I can’t do, I can’t say that! That’s up to you guys! How do you think that conversation would go if they were alive and they could ...
If Sam, Wayne Knight and Lowery were all talking? As their characters to your Lowery?
I think Lowery would be having an anxiety attack from pure excitement. I think the whole thing would be Lowery asking questions. The movie plays a lot with tropes. There’s a “someone has to stay behind” gag. And your character is the champion of “Jurassic Park” nostalgia. Were there fun action tropes you wanted to bust in this film?
The game of it, for Lowery, was that most people in action movies aren’t fans of action movies, they’re just in it. The game of it for us was, “What if you take a guy who doesn’t belong in these who happens to find himself in them?” … Everything he has to do, he just can’t believe he’s involved in this, then gets caught up in it. It’s actually kind of refreshing, because so many movies today, or TV shows, refuse to address the obvious. Just say it’s a zombie, you know that’s a zombie! They won’t reference the pop culture material that’s right in front of their face.
Audiences are really smart now. [Colin was] like, “Let’s just have somebody who can be part of the joke with people.” Did you set up your own desk for your character or did you have set do that?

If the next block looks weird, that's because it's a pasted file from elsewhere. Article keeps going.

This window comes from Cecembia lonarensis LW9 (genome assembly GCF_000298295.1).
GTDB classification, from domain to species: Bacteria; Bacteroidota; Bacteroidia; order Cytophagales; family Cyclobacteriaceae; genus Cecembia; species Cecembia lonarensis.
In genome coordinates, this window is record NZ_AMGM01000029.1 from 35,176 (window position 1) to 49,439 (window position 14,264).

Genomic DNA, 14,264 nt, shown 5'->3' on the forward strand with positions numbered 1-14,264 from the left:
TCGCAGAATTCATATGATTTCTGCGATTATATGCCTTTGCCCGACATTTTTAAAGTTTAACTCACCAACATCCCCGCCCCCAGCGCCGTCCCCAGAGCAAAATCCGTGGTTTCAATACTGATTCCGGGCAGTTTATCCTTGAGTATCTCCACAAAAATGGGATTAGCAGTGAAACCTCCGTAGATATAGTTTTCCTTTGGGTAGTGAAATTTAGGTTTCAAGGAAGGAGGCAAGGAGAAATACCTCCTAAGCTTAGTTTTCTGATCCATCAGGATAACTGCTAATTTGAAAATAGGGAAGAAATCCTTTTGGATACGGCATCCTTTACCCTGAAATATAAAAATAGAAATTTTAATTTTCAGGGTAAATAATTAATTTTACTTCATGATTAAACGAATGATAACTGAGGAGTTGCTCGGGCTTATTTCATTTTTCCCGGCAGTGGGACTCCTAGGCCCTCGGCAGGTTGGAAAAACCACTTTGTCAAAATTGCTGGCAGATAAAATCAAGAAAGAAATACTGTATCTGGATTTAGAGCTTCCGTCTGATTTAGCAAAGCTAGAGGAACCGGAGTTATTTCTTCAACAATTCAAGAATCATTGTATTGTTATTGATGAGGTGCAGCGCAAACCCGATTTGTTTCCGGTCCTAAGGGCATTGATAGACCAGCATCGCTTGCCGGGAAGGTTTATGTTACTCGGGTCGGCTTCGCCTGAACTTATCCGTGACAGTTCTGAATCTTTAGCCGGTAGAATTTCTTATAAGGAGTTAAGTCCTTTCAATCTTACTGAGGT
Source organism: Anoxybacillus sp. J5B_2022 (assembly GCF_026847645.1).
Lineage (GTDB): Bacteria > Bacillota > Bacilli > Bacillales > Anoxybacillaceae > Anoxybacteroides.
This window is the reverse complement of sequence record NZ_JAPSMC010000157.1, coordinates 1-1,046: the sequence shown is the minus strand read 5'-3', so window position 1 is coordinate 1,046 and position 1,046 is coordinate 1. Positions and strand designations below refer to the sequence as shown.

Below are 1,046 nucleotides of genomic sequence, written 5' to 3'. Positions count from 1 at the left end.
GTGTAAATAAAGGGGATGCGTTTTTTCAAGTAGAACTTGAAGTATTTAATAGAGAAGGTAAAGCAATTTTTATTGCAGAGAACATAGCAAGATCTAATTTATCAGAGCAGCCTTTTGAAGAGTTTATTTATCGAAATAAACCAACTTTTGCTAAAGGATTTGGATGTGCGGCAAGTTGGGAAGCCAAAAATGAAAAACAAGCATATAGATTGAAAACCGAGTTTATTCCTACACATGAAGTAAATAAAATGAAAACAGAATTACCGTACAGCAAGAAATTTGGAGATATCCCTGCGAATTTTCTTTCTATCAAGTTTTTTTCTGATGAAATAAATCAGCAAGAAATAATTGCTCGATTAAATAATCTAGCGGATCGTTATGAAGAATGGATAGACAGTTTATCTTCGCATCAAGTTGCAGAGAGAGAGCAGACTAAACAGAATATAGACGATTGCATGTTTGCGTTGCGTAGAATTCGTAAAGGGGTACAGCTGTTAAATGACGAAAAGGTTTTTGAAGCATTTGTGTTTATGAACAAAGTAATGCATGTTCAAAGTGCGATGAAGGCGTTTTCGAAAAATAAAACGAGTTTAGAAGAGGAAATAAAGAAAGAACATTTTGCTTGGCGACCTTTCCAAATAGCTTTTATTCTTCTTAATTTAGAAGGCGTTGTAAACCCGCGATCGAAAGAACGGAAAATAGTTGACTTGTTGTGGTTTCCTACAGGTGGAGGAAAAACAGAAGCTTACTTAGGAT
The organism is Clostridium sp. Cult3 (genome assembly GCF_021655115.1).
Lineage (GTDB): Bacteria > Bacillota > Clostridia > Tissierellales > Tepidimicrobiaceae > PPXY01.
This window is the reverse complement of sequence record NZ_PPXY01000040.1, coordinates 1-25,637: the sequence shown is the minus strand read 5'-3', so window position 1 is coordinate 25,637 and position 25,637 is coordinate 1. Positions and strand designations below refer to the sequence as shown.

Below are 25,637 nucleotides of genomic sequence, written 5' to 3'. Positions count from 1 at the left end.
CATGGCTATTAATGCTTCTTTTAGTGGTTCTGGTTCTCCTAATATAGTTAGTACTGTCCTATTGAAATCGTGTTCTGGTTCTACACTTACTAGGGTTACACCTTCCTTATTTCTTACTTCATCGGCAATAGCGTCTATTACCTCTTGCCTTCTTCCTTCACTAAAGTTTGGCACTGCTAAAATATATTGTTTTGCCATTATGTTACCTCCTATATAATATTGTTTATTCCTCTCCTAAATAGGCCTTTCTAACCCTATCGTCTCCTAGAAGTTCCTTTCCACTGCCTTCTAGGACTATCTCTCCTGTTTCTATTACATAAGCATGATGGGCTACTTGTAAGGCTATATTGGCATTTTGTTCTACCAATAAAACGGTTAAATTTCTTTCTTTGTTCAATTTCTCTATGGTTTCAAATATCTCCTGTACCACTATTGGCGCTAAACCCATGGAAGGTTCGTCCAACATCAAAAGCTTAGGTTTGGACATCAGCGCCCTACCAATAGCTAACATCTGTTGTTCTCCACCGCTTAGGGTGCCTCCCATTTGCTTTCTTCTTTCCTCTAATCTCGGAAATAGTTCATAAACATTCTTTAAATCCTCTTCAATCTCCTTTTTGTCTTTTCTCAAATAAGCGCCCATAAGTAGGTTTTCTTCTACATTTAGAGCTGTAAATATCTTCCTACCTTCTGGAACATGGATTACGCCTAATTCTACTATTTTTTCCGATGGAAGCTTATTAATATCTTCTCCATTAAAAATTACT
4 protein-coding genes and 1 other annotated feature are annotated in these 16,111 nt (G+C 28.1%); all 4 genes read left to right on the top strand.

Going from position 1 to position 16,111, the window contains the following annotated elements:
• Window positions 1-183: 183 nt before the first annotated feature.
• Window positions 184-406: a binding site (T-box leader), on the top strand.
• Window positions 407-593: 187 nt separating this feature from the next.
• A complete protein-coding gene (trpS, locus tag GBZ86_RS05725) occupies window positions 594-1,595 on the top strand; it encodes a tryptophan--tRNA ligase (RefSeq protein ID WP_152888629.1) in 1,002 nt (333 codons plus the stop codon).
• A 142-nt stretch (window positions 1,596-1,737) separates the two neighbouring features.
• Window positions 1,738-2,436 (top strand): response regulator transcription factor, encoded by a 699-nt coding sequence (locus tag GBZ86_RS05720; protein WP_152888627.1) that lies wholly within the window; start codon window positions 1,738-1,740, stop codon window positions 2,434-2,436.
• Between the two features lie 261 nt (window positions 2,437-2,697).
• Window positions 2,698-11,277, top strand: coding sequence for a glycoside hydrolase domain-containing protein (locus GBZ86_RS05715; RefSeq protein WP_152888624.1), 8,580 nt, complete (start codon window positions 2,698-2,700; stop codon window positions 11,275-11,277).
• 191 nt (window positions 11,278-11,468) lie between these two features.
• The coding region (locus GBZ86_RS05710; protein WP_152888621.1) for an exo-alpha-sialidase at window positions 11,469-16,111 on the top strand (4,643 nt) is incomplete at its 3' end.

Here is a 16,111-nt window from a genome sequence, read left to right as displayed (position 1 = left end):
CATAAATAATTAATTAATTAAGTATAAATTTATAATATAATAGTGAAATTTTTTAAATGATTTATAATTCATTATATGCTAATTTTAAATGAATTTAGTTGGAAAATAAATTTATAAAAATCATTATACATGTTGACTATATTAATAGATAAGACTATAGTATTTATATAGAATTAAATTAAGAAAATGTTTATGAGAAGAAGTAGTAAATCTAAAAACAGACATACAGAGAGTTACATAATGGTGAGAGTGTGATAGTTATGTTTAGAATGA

Colin really put those dinosaurs how he wanted, but then the paperwork and everything was just kind of he and ... I like to always be writing little things everywhere I go. It was a combination of both of us. You and Trevorrow have a previous relationship from working together on “Safety Not Guaranteed.” When you found out he got the job, were you excited, did you want a part?
I think every actor, when their buddy’s a director and they find out something, we all want to be in the movie. You’re kind of not allowed to say that. Colin called me pretty quick after and said, “If this goes down, I got a part for you.” So I was rooting for him, not only as my friend, but selfishly, throughout. I really wanted to experience this and I really wanted to experience it with him. Doing a big studio movie where you’re not close with the director, it can be great if you guys happen to get along, but if you don’t, it can be a nightmare. Being able to do this with him was such a pleasure. At the very least, you saved the hacker, Nedry. The problem with him is that he is the villain. He gets his comeuppance and he sets a bad example for hackers and tech people everywhere. Your guy kind of resurrects that stereotype for the better.
You know, that’s a big priority for me. I think hackers get a really bad deal. My brother-in-law, a guy named Adam Fisk, he is essentially a hacker. He is the builder of LittleShoot, and a thing called Lantern. What he does is he makes it possible for people to get around Internet things. In foreign countries, where something’s illegal, he’s building software that you can get around things. Well, he and I battle all the time because part of what he’s doing is part of the world where you can steal content very easily. That content is stuff that I’m in! So yes, in terms of Adam Fisk, my brother-inlaw, I am very happy making sure that they don’t seem like the bad guys.
describes his “Jurassic World” character, Lowery, as “a cool, kind of stony guy.”